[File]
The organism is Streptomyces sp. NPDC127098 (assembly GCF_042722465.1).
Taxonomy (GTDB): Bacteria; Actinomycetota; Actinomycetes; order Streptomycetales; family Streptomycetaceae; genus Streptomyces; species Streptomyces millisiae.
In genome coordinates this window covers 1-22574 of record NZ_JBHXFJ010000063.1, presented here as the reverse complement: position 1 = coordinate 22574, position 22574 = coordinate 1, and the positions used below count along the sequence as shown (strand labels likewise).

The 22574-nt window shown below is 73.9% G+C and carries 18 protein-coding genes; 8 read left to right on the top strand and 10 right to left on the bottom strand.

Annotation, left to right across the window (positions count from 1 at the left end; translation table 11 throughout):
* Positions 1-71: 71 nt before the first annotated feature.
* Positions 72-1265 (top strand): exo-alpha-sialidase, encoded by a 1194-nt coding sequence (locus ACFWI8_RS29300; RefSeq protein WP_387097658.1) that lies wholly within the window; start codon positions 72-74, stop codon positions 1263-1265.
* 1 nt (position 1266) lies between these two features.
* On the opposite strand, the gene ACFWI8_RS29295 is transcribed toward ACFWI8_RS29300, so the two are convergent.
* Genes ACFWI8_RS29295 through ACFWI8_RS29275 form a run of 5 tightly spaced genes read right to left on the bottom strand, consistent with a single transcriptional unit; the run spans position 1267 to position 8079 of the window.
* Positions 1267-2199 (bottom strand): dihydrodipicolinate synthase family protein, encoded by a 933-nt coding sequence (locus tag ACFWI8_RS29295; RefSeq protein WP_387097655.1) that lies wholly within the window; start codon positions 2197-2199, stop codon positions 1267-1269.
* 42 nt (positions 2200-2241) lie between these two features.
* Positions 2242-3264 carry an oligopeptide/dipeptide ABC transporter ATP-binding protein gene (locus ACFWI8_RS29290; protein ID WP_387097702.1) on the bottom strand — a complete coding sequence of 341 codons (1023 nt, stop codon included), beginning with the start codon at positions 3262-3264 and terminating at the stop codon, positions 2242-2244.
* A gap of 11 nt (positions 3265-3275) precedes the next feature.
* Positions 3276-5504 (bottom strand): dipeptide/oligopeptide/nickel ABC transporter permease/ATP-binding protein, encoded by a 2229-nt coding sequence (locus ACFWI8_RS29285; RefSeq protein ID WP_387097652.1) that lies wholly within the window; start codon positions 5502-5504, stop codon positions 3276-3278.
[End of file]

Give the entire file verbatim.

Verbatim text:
The organism is Streptomyces sp. NPDC127098 (assembly GCF_042722465.1).
Taxonomy (GTDB): Bacteria; Actinomycetota; Actinomycetes; order Streptomycetales; family Streptomycetaceae; genus Streptomyces; species Streptomyces millisiae.
In genome coordinates this window covers 1-22574 of record NZ_JBHXFJ010000063.1, presented here as the reverse complement: position 1 = coordinate 22574, position 22574 = coordinate 1, and the positions used below count along the sequence as shown (strand labels likewise).

The 22574-nt window shown below is 73.9% G+C and carries 18 protein-coding genes; 8 read left to right on the top strand and 10 right to left on the bottom strand.

Annotation, left to right across the window (positions count from 1 at the left end; translation table 11 throughout):
* Positions 1-71: 71 nt before the first annotated feature.
* Positions 72-1265 (top strand): exo-alpha-sialidase, encoded by a 1194-nt coding sequence (locus ACFWI8_RS29300; RefSeq protein WP_387097658.1) that lies wholly within the window; start codon positions 72-74, stop codon positions 1263-1265.
* 1 nt (position 1266) lies between these two features.
* On the opposite strand, the gene ACFWI8_RS29295 is transcribed toward ACFWI8_RS29300, so the two are convergent.
* Genes ACFWI8_RS29295 through ACFWI8_RS29275 form a run of 5 tightly spaced genes read right to left on the bottom strand, consistent with a single transcriptional unit; the run spans position 1267 to position 8079 of the window.
* Positions 1267-2199 (bottom strand): dihydrodipicolinate synthase family protein, encoded by a 933-nt coding sequence (locus tag ACFWI8_RS29295; RefSeq protein WP_387097655.1) that lies wholly within the window; start codon positions 2197-2199, stop codon positions 1267-1269.
* 42 nt (positions 2200-2241) lie between these two features.
* Positions 2242-3264 carry an oligopeptide/dipeptide ABC transporter ATP-binding protein gene (locus ACFWI8_RS29290; protein ID WP_387097702.1) on the bottom strand — a complete coding sequence of 341 codons (1023 nt, stop codon included), beginning with the start codon at positions 3262-3264 and terminating at the stop codon, positions 2242-2244.
* A gap of 11 nt (positions 3265-3275) precedes the next feature.
* Positions 3276-5504 (bottom strand): dipeptide/oligopeptide/nickel ABC transporter permease/ATP-binding protein, encoded by a 2229-nt coding sequence (locus ACFWI8_RS29285; RefSeq protein ID WP_387097652.1) that lies wholly within the window; start codon positions 5502-5504, stop codon positions 3276-3278.